Monday, March 26, 2012

The Sign of the Woman

The church must relearn her ecclesial being from Mary. Only a conversion to the sign of the woman, to the feminine dimension of the Church, rightly understood, will bring about the new opening to the creative power of the Spirit, and so to Christ’s taking form in us, whose presence alone can give history a center and a hope.

Mary, the Church at the Source, 59

Reflection – A happy feast of the Annunciation to you all! Well, we launched the parish mission here in Herring Cove, Nova Scotia last night to rousing success, and I talked precisely about this feast and this mystery of Mary that Ratzinger so eloquently reflects on in this passage.

This truly is the heart of the matter for him and for us: we have to live like Mary lived, if we want to be the Church Christ wants us to be. This is the main theme of my book She is Our Response, that Mary is the icon of humanity redeemed by Christ, the icon of humanity receiving God first before we can give Him to anyone, and that without this dynamic Marian reception of God we are doomed to mere programs, agendae, bright ideas and politics. Towards the end of the book, reflecting on various themes I have explored earlier at length, I write:

The Marian witness—Mary’s presence in the Church’s proclamation of the Good News to humanity and her presence to the Church itself in its own acceptance and penetration of this Good News—is necessary to show forth the truth of this Gospel on the level of the individual concrete historical being who receives it and strives to live it. Mary’s presence to the Church in the modern world is necessary for the Church’s proclamation to be certain and unhesitating, as Mary alone shows forth the fullness of the dynamic of God in man. Her presence is also necessary for the Church to persevere in its own integrity—its own truth to itself and to the God who constitutes it.

We do not offer a product or project or ethos or program; we receive the Word so as to speak the Word. We receive God to give God. We become a new creation (in contemplative receptivity) so as to live the life of the new creation (in compassionate love) and to radiate the goodness of this new creation (with joy) to all.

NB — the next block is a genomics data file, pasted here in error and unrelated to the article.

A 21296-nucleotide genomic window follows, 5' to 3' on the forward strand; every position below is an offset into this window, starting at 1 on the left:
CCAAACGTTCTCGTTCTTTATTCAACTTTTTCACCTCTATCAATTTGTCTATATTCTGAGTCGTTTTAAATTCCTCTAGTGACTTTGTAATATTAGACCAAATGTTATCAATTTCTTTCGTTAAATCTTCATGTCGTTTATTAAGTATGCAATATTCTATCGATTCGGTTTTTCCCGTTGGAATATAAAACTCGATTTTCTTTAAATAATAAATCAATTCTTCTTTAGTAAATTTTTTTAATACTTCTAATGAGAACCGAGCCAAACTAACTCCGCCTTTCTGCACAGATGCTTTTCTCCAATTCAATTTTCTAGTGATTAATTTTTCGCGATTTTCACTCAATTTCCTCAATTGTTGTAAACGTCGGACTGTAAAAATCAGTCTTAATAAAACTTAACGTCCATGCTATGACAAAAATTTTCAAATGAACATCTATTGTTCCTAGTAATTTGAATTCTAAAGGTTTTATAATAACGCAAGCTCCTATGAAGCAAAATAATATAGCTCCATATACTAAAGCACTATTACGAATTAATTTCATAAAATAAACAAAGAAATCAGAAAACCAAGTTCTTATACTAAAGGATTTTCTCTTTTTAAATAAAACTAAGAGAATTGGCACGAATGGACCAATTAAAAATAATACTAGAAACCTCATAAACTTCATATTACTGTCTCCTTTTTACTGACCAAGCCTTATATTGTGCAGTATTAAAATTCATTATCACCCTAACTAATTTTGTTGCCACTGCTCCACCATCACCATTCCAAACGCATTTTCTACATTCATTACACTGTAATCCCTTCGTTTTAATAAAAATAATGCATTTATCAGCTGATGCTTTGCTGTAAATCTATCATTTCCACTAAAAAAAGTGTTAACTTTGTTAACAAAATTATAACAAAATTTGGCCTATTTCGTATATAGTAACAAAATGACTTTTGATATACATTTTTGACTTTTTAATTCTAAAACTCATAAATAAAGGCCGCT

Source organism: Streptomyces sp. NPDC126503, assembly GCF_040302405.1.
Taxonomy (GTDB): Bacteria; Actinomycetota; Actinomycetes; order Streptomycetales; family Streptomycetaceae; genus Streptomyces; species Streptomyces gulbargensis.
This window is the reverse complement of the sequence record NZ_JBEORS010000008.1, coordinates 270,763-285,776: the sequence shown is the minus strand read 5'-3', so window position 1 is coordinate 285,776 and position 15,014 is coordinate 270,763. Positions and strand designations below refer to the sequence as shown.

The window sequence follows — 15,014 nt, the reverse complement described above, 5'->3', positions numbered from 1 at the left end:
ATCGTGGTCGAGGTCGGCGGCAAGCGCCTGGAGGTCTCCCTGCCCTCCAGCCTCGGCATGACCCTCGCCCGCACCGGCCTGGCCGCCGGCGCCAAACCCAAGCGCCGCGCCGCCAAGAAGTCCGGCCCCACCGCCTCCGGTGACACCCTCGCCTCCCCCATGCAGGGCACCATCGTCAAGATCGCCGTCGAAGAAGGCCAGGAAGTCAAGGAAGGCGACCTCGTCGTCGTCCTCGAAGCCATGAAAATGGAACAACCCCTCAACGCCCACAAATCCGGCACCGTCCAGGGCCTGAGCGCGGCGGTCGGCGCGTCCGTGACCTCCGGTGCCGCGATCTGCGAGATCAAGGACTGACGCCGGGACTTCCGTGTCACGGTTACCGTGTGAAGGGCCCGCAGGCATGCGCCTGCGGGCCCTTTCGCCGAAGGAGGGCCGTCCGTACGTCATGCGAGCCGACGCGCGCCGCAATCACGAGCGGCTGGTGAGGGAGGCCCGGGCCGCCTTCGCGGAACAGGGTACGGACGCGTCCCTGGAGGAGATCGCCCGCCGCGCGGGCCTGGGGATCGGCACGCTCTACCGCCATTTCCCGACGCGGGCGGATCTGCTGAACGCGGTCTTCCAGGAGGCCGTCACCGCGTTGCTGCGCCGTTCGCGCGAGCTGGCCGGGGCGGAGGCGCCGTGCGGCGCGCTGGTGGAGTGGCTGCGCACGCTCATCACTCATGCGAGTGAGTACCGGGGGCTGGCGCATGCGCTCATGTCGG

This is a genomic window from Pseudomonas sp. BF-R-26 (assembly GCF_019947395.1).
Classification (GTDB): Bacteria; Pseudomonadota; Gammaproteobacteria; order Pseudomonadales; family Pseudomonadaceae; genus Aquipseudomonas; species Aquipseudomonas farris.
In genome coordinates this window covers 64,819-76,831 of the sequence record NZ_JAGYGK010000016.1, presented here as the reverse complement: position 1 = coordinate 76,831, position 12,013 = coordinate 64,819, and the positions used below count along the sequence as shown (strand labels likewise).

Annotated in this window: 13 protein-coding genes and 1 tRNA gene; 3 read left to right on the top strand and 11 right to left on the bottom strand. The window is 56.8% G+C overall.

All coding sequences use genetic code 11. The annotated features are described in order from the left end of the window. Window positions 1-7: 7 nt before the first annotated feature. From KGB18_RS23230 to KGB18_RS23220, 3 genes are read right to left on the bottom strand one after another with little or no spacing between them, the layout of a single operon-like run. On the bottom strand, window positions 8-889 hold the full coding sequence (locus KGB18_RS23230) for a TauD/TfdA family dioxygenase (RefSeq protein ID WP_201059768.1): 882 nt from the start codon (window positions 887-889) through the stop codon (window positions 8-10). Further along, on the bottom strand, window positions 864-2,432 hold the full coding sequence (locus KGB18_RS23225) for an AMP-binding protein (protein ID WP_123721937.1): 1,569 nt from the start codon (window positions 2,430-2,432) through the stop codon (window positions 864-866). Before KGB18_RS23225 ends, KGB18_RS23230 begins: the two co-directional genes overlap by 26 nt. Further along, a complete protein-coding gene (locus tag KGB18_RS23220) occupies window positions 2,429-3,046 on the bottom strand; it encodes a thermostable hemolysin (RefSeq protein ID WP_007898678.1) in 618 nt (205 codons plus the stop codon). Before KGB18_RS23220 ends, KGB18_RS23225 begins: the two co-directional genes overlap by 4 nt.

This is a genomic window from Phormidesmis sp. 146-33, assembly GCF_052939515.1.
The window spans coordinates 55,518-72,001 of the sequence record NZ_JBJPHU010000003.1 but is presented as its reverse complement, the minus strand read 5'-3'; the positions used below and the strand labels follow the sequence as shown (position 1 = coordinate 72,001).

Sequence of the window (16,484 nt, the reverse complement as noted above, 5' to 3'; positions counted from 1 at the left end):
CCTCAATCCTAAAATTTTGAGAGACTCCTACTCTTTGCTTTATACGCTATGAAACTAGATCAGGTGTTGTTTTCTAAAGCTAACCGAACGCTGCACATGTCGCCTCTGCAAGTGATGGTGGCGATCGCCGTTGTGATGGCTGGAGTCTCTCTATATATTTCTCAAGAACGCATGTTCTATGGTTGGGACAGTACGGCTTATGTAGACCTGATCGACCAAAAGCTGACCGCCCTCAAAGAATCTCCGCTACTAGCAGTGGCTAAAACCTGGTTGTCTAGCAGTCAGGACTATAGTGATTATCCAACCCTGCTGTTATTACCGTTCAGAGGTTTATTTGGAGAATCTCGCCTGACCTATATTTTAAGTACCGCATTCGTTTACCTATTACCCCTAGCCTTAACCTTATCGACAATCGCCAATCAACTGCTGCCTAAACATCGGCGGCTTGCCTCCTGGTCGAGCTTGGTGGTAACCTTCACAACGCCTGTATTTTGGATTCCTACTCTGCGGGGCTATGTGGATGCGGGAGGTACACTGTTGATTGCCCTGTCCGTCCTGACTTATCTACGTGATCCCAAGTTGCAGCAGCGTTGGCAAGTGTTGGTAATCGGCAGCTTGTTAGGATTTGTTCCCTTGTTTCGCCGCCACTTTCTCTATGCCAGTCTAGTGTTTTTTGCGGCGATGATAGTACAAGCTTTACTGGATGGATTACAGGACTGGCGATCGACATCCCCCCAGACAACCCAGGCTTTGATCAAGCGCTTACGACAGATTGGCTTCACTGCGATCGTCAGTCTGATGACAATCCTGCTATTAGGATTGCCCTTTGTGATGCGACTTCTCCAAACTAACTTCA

Mary, who lived this, teaches the Church how to live it; Mary, who embodies this in her virginal maternity, continues to bear Christ in the world by making the virgin Church fruitful through her maternal solicitude and intercession; Mary, who in her immaculate being is humanity in its integrity, thus prevents the image of God in man from being utterly effaced from the modern age; Mary, who in her assumed glory shows forth the goodness and end of creation, draws all creation after her through her queenly mediation and prayer.

So this is our feast. As we contemplate this little girl standing before the angel and saying a bold and total ‘yes’ to God’s invitation, we contemplate our own mystery—what God wants each of us individually, and the whole Church collectively, to become. Without this becoming, this ‘yes’ coming from each of our hearts, the world is doomed to continue its path of darkness and negation. But if and as we say ‘yes’ to God, the light of Christ breaks through here and there, and hope is reborn on the face of the earth.

This is the most urgent task of our times. There are political and programmatic things we need to do, but unless they are coming from hearts that have deeply and totally said ‘yes’ to God they will be of no avail. This is what Madonna House is all about; this is what Pope Benedict is all about, and this is what this little blog is all about. Say yes to God; the world needs your ‘yes’ so desperately.

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